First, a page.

The First Hundred Years of Rural Development: The Early Growth Period

Rural development was the area-level development of rural communities, often called a rural village, between 1590 and 1700.

In the early 20th century, it was also called “farmland” and “land” because land was cultivated as part of rural economy.

In recent years, the term “rural village” has been used to refer to small urban communities or communities that do not fit into the larger rural population, and often times are characterized by a mixture of urban and rural activities.

In a sense, this is what “rampage” means to us today.

While the word “rurality” comes from the Latin for “river” and its derivatives, it is most often used to describe large, urban-dense cities or communities.

It was coined by the 19th century American writer John Muir.

What does “ruru” mean?

“Ruru” is an Afrikaans word for “country.”

It is derived from the Old English rúc “river, river,” and the Proto-Indo-European root rōm meaning “to run.”

It has been popularly used to represent the rural community since the 1960s, but was only ever applied to the large, industrial-sized cities of the United States and Canada.

How did it get its name?

A number of reasons have been suggested, but the most likely one is the widespread adoption of “rurbancorp” (literally “rury”) in the late 1800s, when it was popular in the United Kingdom and other European countries.

Who coined it?

One of the first references to the term was by the British novelist William Faulkner, who used the term in his novel The Grapes of Wrath.

Another popular explanation for its use is that the term is a portmanteau of “reurbancor” and the Latin word for a “river,” “ruro.”

Why is it so important to understand the early development of the rural population?

In the mid-19th century it was common for many people in the rural area to live in small-scale households, which often consisted of just one person, usually one person and one dog.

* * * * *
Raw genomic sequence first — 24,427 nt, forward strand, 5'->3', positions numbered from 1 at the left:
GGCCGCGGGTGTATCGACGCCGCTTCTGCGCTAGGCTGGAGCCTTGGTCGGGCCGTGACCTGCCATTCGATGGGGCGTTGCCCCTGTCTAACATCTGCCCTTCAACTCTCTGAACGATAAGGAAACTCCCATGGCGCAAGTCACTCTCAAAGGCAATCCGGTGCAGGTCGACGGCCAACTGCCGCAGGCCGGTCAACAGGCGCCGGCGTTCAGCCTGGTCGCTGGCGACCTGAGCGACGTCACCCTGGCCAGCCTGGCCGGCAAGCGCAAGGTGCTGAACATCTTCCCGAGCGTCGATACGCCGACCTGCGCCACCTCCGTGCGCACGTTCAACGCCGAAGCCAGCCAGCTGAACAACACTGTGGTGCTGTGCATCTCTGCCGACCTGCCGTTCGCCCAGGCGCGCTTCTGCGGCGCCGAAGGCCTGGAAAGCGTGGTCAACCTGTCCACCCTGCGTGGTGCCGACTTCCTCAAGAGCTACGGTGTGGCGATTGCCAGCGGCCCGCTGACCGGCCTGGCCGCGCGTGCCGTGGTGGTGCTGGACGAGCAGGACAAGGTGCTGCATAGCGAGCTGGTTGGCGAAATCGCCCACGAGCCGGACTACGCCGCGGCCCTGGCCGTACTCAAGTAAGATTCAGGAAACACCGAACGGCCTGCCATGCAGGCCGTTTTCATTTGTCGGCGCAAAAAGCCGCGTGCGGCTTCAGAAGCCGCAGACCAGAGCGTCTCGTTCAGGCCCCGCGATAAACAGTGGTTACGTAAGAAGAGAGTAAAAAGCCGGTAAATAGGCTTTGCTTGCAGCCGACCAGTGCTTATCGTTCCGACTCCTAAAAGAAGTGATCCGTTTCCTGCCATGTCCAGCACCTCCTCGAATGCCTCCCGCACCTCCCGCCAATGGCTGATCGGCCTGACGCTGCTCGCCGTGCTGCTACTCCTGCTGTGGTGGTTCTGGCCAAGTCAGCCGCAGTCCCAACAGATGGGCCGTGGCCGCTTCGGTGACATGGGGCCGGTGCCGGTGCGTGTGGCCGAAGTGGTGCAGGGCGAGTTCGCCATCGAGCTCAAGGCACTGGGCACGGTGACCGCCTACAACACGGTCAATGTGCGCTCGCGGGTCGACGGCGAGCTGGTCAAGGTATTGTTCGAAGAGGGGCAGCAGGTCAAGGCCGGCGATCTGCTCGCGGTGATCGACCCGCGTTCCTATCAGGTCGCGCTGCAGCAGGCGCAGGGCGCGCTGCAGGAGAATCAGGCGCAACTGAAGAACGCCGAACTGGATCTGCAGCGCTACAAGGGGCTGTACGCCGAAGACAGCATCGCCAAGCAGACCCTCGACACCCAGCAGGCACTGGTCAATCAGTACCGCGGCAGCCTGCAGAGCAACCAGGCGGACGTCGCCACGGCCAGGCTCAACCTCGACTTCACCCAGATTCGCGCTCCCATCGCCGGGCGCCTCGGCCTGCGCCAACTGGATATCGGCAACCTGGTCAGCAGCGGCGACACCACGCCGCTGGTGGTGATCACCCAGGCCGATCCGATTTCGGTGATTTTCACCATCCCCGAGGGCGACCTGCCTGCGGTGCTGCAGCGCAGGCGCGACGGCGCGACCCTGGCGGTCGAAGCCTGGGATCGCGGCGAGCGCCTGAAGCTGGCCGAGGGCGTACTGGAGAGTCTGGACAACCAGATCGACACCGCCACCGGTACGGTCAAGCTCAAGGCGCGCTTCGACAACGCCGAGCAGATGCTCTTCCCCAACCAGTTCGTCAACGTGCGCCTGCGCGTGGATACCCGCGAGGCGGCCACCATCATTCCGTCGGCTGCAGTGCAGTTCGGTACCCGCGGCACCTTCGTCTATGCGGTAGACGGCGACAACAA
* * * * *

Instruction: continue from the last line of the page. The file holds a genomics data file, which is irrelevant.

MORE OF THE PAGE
This was in contrast to cities, where large families and large areas were the norm.

Ruralization meant that the rural areas were largely untouched by urban development.

This meant that their small-town lifestyle could be very different from the urban lifestyle, and they could maintain their rural lifestyle through small-holdings.

In addition, the large cities were often populated by large numbers of immigrants who were often unable to live on their own, so the rural people had to share their urban spaces with the larger immigrant population.

The early development period of rural development was very important for the development of many of these characteristics.

In contrast, the early urbanization of the 1900s meant that most of the large urban centers had been replaced by large suburbs, which created a much smaller rural population.

In this era, the urban area was the dominant area, and many rural communities were not as well developed as the larger cities.

This led to a lot of overcrowding and poor living conditions, and it also meant that many rural people were not well able to support their own families.

Why was it so difficult to adapt to the rural environment?

It was very difficult to integrate into the large suburban areas that were now the norm in many urban areas.

This created an even greater demand for the services of the government.

Many of the early rural communities lacked the infrastructure needed to support large urban areas, so they had to rely on private businesses and services.

These services became more and more expensive, so many rural areas went into a decline and eventually disappeared.

If you want to learn more about the early history of the urban development of Canada, see: How the Urbanization of Canada Started.

To read more about rural development in Canada, go to: What was the Rural Development of Canada?